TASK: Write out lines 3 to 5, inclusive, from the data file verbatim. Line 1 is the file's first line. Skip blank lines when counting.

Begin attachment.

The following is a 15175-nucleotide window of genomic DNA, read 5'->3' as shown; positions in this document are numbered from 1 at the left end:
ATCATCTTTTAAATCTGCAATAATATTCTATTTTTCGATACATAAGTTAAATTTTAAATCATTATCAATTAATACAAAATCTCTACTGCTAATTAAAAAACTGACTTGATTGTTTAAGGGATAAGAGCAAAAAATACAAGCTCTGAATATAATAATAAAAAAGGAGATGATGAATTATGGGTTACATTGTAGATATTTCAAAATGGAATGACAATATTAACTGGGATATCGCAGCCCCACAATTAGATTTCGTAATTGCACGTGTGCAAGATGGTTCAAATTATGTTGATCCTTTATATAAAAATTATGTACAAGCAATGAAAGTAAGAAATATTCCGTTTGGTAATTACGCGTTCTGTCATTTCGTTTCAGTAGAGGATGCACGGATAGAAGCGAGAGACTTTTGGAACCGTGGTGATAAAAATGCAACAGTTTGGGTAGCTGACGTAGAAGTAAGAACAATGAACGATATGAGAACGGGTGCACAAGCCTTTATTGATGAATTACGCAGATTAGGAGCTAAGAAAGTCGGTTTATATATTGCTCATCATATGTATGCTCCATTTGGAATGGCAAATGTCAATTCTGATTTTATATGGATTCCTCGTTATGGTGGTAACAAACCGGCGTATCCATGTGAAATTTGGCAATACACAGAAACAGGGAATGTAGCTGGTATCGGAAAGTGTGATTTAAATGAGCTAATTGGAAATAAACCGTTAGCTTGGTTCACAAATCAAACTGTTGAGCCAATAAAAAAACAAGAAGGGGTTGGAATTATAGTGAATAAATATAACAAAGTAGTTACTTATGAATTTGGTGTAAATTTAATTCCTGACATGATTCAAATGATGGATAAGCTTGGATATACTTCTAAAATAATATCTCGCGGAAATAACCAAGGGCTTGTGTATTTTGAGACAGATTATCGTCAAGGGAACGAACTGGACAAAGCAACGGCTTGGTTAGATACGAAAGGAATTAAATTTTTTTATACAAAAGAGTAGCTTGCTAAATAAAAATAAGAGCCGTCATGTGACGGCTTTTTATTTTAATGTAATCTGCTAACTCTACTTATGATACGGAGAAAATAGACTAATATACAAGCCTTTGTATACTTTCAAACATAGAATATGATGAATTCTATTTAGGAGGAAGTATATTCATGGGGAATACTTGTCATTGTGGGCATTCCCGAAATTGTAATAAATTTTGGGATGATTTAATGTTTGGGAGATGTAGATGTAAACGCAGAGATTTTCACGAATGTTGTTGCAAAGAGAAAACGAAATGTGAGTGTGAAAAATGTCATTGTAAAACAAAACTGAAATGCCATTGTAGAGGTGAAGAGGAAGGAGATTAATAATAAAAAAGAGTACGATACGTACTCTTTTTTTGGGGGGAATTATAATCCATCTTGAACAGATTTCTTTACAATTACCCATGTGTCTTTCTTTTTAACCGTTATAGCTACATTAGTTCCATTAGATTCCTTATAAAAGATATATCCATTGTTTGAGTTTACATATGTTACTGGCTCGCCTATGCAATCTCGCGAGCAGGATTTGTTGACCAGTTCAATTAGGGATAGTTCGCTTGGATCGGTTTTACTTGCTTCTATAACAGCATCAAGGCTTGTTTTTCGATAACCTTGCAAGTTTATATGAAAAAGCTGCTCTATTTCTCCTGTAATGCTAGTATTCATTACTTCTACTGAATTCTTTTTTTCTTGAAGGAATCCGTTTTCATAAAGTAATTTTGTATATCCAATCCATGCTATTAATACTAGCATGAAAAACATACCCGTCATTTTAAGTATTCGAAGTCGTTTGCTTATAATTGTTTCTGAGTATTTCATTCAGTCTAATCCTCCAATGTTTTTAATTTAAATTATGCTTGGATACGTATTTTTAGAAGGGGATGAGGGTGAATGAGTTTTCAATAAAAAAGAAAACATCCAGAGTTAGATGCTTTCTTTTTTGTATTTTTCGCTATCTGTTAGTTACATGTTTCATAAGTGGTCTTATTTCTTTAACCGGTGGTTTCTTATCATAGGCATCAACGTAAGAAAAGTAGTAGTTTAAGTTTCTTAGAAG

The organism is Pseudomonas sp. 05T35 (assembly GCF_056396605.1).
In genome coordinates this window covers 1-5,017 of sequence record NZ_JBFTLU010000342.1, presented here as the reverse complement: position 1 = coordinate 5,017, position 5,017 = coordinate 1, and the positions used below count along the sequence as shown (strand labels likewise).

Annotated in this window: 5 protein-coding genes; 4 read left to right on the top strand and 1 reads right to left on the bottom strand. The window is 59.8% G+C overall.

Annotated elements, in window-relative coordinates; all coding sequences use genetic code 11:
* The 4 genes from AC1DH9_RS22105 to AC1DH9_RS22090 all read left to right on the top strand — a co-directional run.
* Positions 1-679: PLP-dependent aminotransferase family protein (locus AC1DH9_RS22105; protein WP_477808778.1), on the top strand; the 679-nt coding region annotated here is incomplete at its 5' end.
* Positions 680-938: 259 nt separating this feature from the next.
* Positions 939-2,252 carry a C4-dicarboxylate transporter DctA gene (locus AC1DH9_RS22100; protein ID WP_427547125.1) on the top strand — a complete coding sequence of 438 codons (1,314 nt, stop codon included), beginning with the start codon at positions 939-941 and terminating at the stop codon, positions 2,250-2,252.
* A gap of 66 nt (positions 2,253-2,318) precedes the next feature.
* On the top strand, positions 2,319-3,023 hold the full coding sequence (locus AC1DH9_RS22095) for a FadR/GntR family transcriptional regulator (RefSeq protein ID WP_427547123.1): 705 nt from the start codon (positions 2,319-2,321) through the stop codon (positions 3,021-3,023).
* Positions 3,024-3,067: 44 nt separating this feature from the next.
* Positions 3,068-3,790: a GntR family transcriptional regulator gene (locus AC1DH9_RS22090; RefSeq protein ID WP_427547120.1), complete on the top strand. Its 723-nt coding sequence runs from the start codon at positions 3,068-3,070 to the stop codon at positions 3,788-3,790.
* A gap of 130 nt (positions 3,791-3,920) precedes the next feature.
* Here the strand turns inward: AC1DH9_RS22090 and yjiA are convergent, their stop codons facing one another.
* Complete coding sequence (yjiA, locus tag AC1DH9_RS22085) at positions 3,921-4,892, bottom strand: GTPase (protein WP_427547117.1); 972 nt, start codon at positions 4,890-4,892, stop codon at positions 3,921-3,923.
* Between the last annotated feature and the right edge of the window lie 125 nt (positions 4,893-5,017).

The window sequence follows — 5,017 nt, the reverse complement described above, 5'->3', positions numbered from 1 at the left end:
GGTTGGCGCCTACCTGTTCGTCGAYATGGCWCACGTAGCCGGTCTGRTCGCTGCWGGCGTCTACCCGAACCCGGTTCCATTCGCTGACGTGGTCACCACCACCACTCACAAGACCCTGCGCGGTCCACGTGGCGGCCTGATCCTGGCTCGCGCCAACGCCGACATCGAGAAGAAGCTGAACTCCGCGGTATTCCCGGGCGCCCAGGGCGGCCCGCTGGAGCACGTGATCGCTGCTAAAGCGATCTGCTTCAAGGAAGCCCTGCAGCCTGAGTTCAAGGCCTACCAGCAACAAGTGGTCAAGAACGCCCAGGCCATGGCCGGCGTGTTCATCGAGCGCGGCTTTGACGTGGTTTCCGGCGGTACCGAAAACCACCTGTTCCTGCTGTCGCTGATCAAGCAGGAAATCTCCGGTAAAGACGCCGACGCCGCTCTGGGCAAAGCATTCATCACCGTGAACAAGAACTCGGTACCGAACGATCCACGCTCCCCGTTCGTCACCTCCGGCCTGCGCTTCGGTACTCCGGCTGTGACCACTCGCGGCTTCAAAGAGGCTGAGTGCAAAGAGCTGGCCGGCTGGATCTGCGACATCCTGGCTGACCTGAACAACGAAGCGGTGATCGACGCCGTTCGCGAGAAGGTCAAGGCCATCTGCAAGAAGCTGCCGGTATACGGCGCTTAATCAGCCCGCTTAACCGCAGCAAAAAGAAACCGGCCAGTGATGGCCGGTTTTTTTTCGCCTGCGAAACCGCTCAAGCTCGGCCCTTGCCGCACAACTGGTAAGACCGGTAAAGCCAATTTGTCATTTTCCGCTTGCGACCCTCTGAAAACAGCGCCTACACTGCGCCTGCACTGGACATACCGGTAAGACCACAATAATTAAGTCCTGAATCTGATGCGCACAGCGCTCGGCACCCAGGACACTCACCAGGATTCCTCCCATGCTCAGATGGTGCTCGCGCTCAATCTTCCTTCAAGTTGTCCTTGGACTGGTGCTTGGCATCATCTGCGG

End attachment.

The organism is Pseudomonas sp. 05T35 (assembly GCF_056396605.1).
In genome coordinates this window covers 1-5,017 of sequence record NZ_JBFTLU010000342.1, presented here as the reverse complement: position 1 = coordinate 5,017, position 5,017 = coordinate 1, and the positions used below count along the sequence as shown (strand labels likewise).

Annotated in this window: 5 protein-coding genes; 4 read left to right on the top strand and 1 reads right to left on the bottom strand. The window is 59.8% G+C overall.